These are basically continuous online discussions forums. Northern Arizona University has used discussion forums for its students since the 90's (Markel, 2001). IBM also uses online communities of coworkers in virtual classrooms where they take part in discussions or tasks facilitated by an expert in the area (Koller, Harvey, & Magnotta, 2008). This type of distance learning technology will allow the staff in the example to be active participants in discussions, exchange information and ideas, and encourage collaboration.


Koller, V., Harvey, S., & Magnotta, M. (2008). Technology-based learning strategies. Social Policy Research Associates Inc., Retrieved from

Markel, S. L. (2001).Technology and education online discussion forums: It's in the response. Online Journal of distance Learning Administration. Summer 2001 - Volume IV, Number 2:1/31/02. Retrieved from

The technology of distance education. (n.d.). Retrieved from

Sunday, September 8, 2013



For this week's assignment we were to give our own definition of distance learning. My first experience with distance learning was in the late 1980's, it was a correspondence course. I would do my coursework, mail in the completed lessons and my grades would be mailed back to me. Times have certainly changed. While working on my Bachelor's degree I went the traditional route- a classroom. Now I am getting my Master’s degree through the online courses at Walden University.

My previous definition of distance learning was pretty simple. I defined it as learning that is achieved from a distance through telecommunications. But after reading and viewing this week's resources I have come to find out that the definition of distance learning is much more in-depth than my definition. Distance learning can mean so things to so many people.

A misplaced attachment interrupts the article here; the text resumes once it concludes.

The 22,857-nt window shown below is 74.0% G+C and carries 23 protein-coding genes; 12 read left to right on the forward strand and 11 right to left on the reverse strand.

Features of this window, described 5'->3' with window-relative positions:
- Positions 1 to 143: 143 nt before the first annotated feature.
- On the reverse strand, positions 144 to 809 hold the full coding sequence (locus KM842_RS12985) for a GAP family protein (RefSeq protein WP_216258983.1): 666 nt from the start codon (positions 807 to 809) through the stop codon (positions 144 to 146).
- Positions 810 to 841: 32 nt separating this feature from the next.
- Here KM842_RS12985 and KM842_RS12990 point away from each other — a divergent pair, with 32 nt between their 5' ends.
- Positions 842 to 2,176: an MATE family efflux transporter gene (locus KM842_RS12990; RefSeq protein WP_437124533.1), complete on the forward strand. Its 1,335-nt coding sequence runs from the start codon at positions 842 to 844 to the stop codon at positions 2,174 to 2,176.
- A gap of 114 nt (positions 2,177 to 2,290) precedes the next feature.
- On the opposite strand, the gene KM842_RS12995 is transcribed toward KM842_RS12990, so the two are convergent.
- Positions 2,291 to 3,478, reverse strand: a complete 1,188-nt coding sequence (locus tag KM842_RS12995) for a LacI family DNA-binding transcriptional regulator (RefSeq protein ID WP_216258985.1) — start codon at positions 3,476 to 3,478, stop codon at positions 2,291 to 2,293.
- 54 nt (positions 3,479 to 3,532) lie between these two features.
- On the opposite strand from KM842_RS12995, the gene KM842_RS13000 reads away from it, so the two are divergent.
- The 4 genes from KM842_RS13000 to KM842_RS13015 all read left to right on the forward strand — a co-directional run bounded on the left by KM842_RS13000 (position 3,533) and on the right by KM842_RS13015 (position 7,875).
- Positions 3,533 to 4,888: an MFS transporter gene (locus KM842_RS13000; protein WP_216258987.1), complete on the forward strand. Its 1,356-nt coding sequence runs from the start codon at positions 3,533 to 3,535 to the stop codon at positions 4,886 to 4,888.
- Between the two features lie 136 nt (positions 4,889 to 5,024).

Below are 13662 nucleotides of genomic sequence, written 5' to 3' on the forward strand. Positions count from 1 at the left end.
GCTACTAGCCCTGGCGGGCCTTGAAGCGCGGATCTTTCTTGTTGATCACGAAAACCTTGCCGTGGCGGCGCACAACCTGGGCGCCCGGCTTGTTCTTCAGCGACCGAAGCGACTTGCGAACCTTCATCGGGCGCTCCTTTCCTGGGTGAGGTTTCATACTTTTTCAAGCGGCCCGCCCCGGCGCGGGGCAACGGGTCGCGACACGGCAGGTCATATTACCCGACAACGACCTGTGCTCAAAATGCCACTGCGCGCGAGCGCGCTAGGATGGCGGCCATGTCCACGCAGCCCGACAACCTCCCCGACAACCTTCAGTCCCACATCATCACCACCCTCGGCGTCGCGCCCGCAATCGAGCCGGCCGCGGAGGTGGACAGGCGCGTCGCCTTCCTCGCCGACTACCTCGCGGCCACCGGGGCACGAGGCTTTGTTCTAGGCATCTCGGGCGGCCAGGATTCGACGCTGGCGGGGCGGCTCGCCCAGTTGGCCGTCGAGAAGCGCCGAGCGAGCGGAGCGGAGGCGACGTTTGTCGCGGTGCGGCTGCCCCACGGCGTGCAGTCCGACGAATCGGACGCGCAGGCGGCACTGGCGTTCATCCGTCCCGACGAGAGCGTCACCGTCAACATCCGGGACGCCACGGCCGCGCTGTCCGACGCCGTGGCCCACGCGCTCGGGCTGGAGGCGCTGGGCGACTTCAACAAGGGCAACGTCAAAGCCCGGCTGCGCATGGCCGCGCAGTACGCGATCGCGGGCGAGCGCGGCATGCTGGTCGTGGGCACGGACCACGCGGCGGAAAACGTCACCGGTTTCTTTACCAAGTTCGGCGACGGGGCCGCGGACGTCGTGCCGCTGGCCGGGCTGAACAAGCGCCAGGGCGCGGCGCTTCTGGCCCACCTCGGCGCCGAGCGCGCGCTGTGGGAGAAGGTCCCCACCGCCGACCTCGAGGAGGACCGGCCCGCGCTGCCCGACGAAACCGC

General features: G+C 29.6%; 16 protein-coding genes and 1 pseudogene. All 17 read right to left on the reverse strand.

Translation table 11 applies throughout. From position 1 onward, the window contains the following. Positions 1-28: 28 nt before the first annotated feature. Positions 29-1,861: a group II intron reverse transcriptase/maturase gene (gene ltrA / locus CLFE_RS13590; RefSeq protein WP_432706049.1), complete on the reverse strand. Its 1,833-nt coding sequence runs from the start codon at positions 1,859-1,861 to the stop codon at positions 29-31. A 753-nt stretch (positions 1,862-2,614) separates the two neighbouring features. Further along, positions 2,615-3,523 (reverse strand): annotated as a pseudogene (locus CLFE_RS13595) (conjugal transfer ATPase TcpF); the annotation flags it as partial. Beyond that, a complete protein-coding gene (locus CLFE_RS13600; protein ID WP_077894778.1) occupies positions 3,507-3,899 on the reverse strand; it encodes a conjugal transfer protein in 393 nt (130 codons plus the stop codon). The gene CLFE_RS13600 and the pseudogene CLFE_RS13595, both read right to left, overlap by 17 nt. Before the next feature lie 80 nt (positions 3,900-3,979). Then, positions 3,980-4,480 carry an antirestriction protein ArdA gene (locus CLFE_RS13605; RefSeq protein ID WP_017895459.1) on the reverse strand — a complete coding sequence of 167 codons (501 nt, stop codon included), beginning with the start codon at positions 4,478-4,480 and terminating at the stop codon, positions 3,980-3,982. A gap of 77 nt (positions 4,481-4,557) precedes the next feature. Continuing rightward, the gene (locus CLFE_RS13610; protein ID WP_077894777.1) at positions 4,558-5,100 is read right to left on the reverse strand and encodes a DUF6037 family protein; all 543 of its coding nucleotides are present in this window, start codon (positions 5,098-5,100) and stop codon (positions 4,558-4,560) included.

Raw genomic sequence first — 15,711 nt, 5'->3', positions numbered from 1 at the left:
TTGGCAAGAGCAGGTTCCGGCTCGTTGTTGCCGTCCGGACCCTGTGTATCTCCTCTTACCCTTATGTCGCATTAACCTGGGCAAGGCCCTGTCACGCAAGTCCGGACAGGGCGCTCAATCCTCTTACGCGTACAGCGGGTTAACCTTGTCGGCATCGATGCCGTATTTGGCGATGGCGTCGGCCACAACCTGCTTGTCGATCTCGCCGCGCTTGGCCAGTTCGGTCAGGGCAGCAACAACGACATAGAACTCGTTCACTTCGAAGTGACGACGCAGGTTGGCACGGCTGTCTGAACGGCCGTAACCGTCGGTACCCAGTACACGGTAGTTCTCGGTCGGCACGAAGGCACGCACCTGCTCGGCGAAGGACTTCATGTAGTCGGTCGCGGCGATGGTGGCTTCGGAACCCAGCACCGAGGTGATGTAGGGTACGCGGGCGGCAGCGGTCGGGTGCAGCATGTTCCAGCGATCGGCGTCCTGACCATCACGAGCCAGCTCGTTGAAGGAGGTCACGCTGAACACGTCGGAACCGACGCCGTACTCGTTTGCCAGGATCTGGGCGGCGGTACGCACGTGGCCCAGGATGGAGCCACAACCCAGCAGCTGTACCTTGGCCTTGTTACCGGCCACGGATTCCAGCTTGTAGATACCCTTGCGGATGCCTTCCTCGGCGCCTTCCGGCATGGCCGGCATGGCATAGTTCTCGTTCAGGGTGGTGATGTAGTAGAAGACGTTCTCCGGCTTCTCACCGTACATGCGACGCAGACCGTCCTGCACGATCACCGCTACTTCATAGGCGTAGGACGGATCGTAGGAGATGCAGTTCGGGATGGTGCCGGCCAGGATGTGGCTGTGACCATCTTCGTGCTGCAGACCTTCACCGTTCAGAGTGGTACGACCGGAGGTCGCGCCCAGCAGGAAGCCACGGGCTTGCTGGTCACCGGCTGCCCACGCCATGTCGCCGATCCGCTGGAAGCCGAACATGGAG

Distance learning has been defined as an institutionally based, formal education where the learning group is separated, and where interactive telecommunications systems are used to connect learners, resources, and instructors (Simonson, Albright & Zvacek, 2012). This definition basically encompasses what distance learning is composed of. But the definition can be broken down even more. There are four components of distance learning. The components are:  it is institutionally based, there is separation of teacher and student, there is interactive telecommunications, and finally there is the concept of connecting learners, resources, and instructors (Simonson, 2012, et al).

My revised definition of distance learning is: formal education achieved by geographically separated learners via various modes of telecommunications. Today the internet is the most common form of telecommunication regarding distance education. Most classroom communities are now online, students and instructors can email each other, and face to face contact with a fellow student or instructor is readily available through Skype.

To most people distance learning is commonly related to the educational system. In our readings for this week, distance learning was discussed in the areas of industry and training. In my present job, online training is used to get re-certified in various areas pertaining to our job. We do the training at our workstation, which is convenient.

Although distance learning is becoming more and popular Simonson (n.d.) states that it will not replace traditional schools, but that it will become incorporated into most learning environments. Some people prefer the traditional classroom rather than distance learning. As noted by respondents in a study conducted by Schmidt & Gallegos (2001), classmate interaction is important. The sharing of ideas helps in the understanding of the course material. I believe that distance education will continue to be relevant option for learners, but I don’t think it will ever replace the traditional classroom.


Laureate Education, Inc. (Producer). (n.d.). Distance education: the next generation. [Video Podcast]. Retrieved from
Schmidt, E., & Gallegos, A. (2001). Distance learning: Issues and concerns of distance learners. Journal of Industrial Technology, 17(3).
Simonson, M., Smaldino, S., Albright, M., & Zvacek, S. (2012). Teaching and learning at a distance: Foundations of distance education (5th ed.) Boston, MA: Pearson.